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abstract = "We present data that suggest that jet fuel smoke point and the formation of thermal oxidative deposit are linked by formation of a common intermediate, high molecular weight soluble macromolecular oxidatively reactive species (SMORS). Hardy and Wechter (Energy Fuels 1994, 8, 782-787) have previously observed that with diesel fuels containing unhydrotreated light cycle oil (LCO), the highest molecular weight fraction of SMORS can be conveniently quantified as an extraction-induced precipitate (EIP). These authors have also shown that for fresh diesel fuel, oxidatively stressed fuel EIP mass correlates well with results of accelerated storage stability determined by ASTM 5304. Consistent with this, data are presented that suggest EIP mass, from jet fuels oxidatively stressed in tubing bombs, correlates with mean thermal oxidative deposition in a flowing reactor. In addition, data are presented that suggest that for a polar compound doped oxidatively stressed jet fuel, EIP mass correlates with the total concentration of polar compounds doped into the fuel. Thus, for the first time the concentration of select polar aromatics has been directly linked with the formation of a deposit precursor (Energy Fuels 1994, 8, 782-787) and smoke point.",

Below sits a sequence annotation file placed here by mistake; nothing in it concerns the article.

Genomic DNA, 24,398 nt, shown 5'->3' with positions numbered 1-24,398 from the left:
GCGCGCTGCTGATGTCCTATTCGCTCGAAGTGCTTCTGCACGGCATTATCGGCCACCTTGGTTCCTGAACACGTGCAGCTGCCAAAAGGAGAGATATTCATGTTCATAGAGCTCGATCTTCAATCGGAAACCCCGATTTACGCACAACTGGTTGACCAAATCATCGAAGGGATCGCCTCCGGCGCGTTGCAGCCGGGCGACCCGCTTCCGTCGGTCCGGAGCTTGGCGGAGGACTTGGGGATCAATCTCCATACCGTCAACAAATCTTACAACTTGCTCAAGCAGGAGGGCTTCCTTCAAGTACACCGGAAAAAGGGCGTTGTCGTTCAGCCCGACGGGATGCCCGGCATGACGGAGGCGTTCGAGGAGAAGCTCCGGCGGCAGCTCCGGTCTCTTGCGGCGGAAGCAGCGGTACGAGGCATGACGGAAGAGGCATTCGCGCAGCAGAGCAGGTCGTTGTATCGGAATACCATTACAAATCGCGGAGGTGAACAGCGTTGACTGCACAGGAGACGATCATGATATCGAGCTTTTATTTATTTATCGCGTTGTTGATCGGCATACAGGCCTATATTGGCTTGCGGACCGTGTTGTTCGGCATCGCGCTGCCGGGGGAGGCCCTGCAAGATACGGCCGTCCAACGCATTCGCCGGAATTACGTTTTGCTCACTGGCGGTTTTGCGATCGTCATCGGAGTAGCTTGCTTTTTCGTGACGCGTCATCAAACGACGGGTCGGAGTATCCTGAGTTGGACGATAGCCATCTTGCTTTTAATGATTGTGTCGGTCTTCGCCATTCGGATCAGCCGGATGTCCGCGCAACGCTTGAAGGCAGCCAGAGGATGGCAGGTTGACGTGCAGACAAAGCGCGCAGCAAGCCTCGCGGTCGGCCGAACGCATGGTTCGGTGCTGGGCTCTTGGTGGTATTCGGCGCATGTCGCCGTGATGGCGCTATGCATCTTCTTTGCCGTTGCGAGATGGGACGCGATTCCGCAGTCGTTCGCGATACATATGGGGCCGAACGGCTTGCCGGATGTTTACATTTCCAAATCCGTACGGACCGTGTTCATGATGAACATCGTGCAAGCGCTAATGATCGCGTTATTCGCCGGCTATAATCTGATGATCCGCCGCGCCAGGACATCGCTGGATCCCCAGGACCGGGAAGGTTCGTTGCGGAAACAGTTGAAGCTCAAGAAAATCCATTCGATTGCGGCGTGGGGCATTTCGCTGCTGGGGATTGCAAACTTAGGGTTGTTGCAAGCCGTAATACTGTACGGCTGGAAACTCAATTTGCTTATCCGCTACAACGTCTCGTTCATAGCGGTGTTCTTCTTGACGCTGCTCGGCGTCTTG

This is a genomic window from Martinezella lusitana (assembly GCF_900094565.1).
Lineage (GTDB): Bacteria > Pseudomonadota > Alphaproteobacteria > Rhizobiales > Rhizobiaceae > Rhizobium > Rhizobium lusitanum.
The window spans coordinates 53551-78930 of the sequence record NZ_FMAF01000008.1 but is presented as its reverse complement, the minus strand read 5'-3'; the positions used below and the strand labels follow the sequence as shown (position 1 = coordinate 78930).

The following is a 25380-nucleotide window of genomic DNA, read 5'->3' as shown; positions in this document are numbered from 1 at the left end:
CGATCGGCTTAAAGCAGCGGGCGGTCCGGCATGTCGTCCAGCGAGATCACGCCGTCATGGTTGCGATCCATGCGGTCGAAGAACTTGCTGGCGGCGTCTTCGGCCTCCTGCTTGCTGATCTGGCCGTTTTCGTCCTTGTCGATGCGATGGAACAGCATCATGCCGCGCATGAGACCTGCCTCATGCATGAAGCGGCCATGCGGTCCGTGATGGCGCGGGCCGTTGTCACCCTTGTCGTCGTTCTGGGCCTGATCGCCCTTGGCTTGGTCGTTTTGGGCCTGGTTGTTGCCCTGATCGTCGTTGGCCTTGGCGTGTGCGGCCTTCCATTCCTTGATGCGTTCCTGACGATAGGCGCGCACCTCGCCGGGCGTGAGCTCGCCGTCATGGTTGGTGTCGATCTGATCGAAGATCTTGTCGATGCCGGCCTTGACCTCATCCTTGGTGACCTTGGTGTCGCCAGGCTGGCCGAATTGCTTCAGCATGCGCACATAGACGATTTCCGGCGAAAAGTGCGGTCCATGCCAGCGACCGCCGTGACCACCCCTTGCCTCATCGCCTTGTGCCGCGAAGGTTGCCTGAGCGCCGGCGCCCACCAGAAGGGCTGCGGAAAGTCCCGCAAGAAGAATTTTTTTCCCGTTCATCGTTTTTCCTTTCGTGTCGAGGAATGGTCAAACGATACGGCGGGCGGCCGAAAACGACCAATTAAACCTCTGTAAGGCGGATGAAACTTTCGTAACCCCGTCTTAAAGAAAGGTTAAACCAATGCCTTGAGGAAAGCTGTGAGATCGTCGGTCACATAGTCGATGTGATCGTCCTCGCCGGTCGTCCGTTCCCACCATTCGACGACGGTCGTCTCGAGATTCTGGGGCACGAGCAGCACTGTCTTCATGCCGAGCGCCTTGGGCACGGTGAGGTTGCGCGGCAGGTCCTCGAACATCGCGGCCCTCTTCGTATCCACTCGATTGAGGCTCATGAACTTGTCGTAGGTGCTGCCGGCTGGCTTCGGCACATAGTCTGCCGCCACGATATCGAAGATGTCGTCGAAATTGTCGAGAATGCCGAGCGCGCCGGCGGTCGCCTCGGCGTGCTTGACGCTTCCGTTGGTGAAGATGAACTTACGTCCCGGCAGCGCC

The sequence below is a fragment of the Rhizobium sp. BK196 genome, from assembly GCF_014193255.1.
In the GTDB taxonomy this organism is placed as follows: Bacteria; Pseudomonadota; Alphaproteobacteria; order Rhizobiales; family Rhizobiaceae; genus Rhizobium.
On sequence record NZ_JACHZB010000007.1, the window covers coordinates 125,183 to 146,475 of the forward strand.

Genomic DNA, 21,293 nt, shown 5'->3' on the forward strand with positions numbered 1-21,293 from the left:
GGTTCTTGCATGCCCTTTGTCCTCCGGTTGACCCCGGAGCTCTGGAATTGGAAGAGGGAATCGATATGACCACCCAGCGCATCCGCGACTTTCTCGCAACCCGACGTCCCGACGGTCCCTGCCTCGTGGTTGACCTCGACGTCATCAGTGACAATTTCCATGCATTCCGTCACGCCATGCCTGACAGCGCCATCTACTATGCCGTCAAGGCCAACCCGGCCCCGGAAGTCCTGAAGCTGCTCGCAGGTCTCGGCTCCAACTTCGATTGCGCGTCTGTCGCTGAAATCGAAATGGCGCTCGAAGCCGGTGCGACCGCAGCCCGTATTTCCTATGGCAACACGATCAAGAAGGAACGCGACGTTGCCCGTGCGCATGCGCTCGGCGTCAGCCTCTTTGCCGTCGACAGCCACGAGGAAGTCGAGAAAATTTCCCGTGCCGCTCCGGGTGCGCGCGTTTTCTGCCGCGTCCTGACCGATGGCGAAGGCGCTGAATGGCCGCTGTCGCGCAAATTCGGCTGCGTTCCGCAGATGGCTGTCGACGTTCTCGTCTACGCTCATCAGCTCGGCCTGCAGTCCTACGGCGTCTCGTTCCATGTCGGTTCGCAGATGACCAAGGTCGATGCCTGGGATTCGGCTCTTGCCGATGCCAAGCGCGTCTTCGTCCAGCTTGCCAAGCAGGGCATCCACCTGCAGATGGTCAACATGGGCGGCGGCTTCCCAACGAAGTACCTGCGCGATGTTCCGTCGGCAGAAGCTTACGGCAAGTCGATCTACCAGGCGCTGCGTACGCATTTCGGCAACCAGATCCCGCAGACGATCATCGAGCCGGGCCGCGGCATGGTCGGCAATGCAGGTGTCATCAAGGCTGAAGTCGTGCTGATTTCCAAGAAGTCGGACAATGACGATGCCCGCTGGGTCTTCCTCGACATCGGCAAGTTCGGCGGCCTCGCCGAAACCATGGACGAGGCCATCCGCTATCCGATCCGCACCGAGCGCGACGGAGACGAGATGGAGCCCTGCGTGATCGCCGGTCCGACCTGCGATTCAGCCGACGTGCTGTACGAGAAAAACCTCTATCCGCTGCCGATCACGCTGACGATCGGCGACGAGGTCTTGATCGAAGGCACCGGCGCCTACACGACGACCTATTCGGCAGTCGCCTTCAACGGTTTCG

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Insight into the mechanisms of middle distillate fuel oxidative degradation. Part 2 : On the relationship between jet fuel thermal oxidative deposit, soluble macromolecular oxidatively reactive species, and smoke point. / Aksoy, Parvana; Gu, Omer; Cetiner, Ruveyda; Fonseca, Dania A.; Sobkowiak, Maria; Miller, Sharon Falcone; Miller, Bruce G.; Beaver, Bruce.